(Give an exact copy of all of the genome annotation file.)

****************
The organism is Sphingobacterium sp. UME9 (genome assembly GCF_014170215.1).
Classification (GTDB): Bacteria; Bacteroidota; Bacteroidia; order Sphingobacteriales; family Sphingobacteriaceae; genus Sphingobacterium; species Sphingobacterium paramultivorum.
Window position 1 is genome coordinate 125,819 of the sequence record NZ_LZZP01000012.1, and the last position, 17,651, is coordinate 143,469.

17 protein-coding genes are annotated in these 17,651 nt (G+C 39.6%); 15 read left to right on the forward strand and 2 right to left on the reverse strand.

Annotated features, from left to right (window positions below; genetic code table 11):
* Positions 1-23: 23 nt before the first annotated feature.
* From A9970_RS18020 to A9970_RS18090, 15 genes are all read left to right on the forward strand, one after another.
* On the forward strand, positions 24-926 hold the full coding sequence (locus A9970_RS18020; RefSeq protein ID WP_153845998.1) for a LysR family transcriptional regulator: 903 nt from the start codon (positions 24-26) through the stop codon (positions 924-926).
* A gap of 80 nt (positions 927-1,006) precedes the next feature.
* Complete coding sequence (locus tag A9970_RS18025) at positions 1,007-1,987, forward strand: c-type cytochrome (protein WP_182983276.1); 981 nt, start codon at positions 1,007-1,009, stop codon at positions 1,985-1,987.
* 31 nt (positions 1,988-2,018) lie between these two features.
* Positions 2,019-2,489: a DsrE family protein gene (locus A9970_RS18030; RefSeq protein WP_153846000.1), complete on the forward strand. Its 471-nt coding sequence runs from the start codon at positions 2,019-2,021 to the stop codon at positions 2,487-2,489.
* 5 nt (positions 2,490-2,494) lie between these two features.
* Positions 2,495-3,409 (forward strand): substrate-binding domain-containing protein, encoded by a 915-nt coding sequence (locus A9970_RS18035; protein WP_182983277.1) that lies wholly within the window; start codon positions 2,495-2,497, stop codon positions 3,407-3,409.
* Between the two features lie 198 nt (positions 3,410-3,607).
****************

The organism is Sphingobacterium sp. UME9 (genome assembly GCF_014170215.1).
Classification (GTDB): Bacteria; Bacteroidota; Bacteroidia; order Sphingobacteriales; family Sphingobacteriaceae; genus Sphingobacterium; species Sphingobacterium paramultivorum.
Window position 1 is genome coordinate 125,819 of the sequence record NZ_LZZP01000012.1, and the last position, 17,651, is coordinate 143,469.

17 protein-coding genes are annotated in these 17,651 nt (G+C 39.6%); 15 read left to right on the forward strand and 2 right to left on the reverse strand.

Annotated features, from left to right (window positions below; genetic code table 11):
* Positions 1-23: 23 nt before the first annotated feature.
* From A9970_RS18020 to A9970_RS18090, 15 genes are all read left to right on the forward strand, one after another.
* On the forward strand, positions 24-926 hold the full coding sequence (locus A9970_RS18020; RefSeq protein ID WP_153845998.1) for a LysR family transcriptional regulator: 903 nt from the start codon (positions 24-26) through the stop codon (positions 924-926).
* A gap of 80 nt (positions 927-1,006) precedes the next feature.
* Complete coding sequence (locus tag A9970_RS18025) at positions 1,007-1,987, forward strand: c-type cytochrome (protein WP_182983276.1); 981 nt, start codon at positions 1,007-1,009, stop codon at positions 1,985-1,987.
* 31 nt (positions 1,988-2,018) lie between these two features.
* Positions 2,019-2,489: a DsrE family protein gene (locus A9970_RS18030; RefSeq protein WP_153846000.1), complete on the forward strand. Its 471-nt coding sequence runs from the start codon at positions 2,019-2,021 to the stop codon at positions 2,487-2,489.
* 5 nt (positions 2,490-2,494) lie between these two features.
* Positions 2,495-3,409 (forward strand): substrate-binding domain-containing protein, encoded by a 915-nt coding sequence (locus A9970_RS18035; protein WP_182983277.1) that lies wholly within the window; start codon positions 2,495-2,497, stop codon positions 3,407-3,409.
* Between the two features lie 198 nt (positions 3,410-3,607).